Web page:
Dr. Kazi agreed also with the need for a surgical fusion of the MP joint and a surgical realignment of the extensor pollicis longus tendon. It was his opinion, however, that, although these procedures were reasonable and necessary, that need Acannot be attributed to the injury of September 22, 2003, which did not result in any instability per the operative report and also did not result in an extensor mechanism injury based upon available office notes.@
On September 19, 2005, Dr. LeeBurton reported briefly and directly to the employee=s attorney regarding his May 5, 2005, second opinion consultation with the employee. In his report, Dr. LeeBurton makes reference to the employee having Ahad an ulnar collateral ligament repair done by a different orthopedic surgeon in March of 2004.@ He goes on to state there that the employee Aappears to have laxity through the ulnar collateral ligament, which is the ligament that was repaired in March of 2004," that A[h]e also has arthrosis in the metacarpophalangeal joint,@ that A[i]t does appear that his injury to the ulnar collateral ligament did lead to arthrosis in the metacarpophalangeal joint,@ and that Athe painful symptoms that he has at this time would only be reli[e]ved by a fusion through the metacarpophalangeal joint and not with a repeat ulnar collateral ligament repair.@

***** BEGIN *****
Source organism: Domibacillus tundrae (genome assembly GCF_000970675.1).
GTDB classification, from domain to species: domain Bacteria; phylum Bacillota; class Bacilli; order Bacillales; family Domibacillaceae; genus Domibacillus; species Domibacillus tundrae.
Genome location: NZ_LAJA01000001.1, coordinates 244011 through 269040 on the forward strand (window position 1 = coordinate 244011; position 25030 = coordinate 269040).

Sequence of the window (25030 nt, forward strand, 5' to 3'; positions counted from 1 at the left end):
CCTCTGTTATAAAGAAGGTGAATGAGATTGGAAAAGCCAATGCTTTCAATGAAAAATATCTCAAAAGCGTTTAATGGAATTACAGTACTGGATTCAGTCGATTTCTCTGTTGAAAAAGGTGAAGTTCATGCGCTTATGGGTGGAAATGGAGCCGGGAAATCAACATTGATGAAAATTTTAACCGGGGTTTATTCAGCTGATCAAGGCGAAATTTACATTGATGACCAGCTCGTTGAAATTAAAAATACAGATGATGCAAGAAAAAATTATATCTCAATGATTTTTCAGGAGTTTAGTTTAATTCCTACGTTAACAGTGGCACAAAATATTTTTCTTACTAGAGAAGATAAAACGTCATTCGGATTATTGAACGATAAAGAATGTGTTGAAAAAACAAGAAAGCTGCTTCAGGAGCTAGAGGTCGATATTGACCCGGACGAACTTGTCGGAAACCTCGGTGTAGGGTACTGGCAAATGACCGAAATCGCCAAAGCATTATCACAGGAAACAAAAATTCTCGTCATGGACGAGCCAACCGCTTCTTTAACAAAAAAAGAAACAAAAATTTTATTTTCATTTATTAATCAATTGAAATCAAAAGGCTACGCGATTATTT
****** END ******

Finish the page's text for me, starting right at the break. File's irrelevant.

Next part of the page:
On that same date, September 19, 2005, Dr. Donovan reported also directly to the employee=s attorney, specifically in light of Dr. Kazi=s report of August 18, 2005. After essentially reviewing the history of his treatment of the employee=s right thumb injury, Dr. Donovan rendered an opinion that it was the injury of September 22, 2003, that was Athe inciting event@ resulting in the pain in the employee=s right thumb and the arthritis in his right MP joint. A[E]ither because of the injury or the natural progression of the arthritis,@ he went on, A[the employee] has developed some degree of instability and subluxation of the extensor tendon.@ On that conclusion, he went on to state, AIt would be my medical opinion that further surgery which would include the fusion of the thumb MP joint and attempted realignment of the extensor tendon would be related to [the employee=s] work-related injury of 9/22/03.@